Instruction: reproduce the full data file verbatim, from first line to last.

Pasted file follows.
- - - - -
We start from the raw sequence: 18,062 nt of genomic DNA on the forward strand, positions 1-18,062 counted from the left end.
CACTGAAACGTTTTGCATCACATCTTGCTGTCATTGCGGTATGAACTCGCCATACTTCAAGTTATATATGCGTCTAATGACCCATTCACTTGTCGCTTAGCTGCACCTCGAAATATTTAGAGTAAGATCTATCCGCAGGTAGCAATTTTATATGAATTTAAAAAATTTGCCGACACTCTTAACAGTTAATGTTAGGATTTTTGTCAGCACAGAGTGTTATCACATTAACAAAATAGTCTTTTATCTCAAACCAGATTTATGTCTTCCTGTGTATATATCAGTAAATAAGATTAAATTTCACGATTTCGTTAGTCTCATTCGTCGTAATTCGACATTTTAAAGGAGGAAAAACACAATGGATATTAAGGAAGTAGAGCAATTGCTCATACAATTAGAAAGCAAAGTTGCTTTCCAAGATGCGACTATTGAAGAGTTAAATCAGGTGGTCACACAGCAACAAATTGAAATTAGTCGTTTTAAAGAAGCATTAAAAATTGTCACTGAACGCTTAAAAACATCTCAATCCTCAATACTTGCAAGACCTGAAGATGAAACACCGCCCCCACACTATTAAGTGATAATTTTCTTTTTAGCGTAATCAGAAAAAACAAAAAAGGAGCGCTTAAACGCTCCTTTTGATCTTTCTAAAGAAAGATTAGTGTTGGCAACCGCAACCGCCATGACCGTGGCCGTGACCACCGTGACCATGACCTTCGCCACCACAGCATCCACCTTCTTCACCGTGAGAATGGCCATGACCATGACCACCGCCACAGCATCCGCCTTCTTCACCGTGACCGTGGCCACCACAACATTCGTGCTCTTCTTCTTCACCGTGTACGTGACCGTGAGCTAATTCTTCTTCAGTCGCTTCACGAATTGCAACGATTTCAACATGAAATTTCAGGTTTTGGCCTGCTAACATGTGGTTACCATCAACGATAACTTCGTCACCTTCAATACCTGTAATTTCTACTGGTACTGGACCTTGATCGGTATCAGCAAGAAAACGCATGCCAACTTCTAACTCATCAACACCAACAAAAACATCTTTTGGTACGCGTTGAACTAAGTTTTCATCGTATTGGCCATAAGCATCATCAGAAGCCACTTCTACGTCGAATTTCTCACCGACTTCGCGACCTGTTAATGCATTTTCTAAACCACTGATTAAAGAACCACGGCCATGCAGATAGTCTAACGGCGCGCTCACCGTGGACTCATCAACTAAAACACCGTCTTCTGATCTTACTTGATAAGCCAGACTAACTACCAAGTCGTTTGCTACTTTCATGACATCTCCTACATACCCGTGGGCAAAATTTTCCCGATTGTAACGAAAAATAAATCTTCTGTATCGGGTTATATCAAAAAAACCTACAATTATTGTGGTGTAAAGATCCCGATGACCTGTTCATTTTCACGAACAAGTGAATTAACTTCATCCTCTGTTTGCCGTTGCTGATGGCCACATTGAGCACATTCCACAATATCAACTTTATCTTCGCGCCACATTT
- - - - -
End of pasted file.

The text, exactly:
We start from the raw sequence: 18,062 nt of genomic DNA on the forward strand, positions 1-18,062 counted from the left end.
CACTGAAACGTTTTGCATCACATCTTGCTGTCATTGCGGTATGAACTCGCCATACTTCAAGTTATATATGCGTCTAATGACCCATTCACTTGTCGCTTAGCTGCACCTCGAAATATTTAGAGTAAGATCTATCCGCAGGTAGCAATTTTATATGAATTTAAAAAATTTGCCGACACTCTTAACAGTTAATGTTAGGATTTTTGTCAGCACAGAGTGTTATCACATTAACAAAATAGTCTTTTATCTCAAACCAGATTTATGTCTTCCTGTGTATATATCAGTAAATAAGATTAAATTTCACGATTTCGTTAGTCTCATTCGTCGTAATTCGACATTTTAAAGGAGGAAAAACACAATGGATATTAAGGAAGTAGAGCAATTGCTCATACAATTAGAAAGCAAAGTTGCTTTCCAAGATGCGACTATTGAAGAGTTAAATCAGGTGGTCACACAGCAACAAATTGAAATTAGTCGTTTTAAAGAAGCATTAAAAATTGTCACTGAACGCTTAAAAACATCTCAATCCTCAATACTTGCAAGACCTGAAGATGAAACACCGCCCCCACACTATTAAGTGATAATTTTCTTTTTAGCGTAATCAGAAAAAACAAAAAAGGAGCGCTTAAACGCTCCTTTTGATCTTTCTAAAGAAAGATTAGTGTTGGCAACCGCAACCGCCATGACCGTGGCCGTGACCACCGTGACCATGACCTTCGCCACCACAGCATCCACCTTCTTCACCGTGAGAATGGCCATGACCATGACCACCGCCACAGCATCCGCCTTCTTCACCGTGACCGTGGCCACCACAACATTCGTGCTCTTCTTCTTCACCGTGTACGTGACCGTGAGCTAATTCTTCTTCAGTCGCTTCACGAATTGCAACGATTTCAACATGAAATTTCAGGTTTTGGCCTGCTAACATGTGGTTACCATCAACGATAACTTCGTCACCTTCAATACCTGTAATTTCTACTGGTACTGGACCTTGATCGGTATCAGCAAGAAAACGCATGCCAACTTCTAACTCATCAACACCAACAAAAACATCTTTTGGTACGCGTTGAACTAAGTTTTCATCGTATTGGCCATAAGCATCATCAGAAGCCACTTCTACGTCGAATTTCTCACCGACTTCGCGACCTGTTAATGCATTTTCTAAACCACTGATTAAAGAACCACGGCCATGCAGATAGTCTAACGGCGCGCTCACCGTGGACTCATCAACTAAAACACCGTCTTCTGATCTTACTTGATAAGCCAGACTAACTACCAAGTCGTTTGCTACTTTCATGACATCTCCTACATACCCGTGGGCAAAATTTTCCCGATTGTAACGAAAAATAAATCTTCTGTATCGGGTTATATCAAAAAAACCTACAATTATTGTGGTGTAAAGATCCCGATGACCTGTTCATTTTCACGAACAAGTGAATTAACTTCATCCTCTGTTTGCCGTTGCTGATGGCCACATTGAGCACATTCCACAATATCAACTTTATCTTCGCGCCACATTT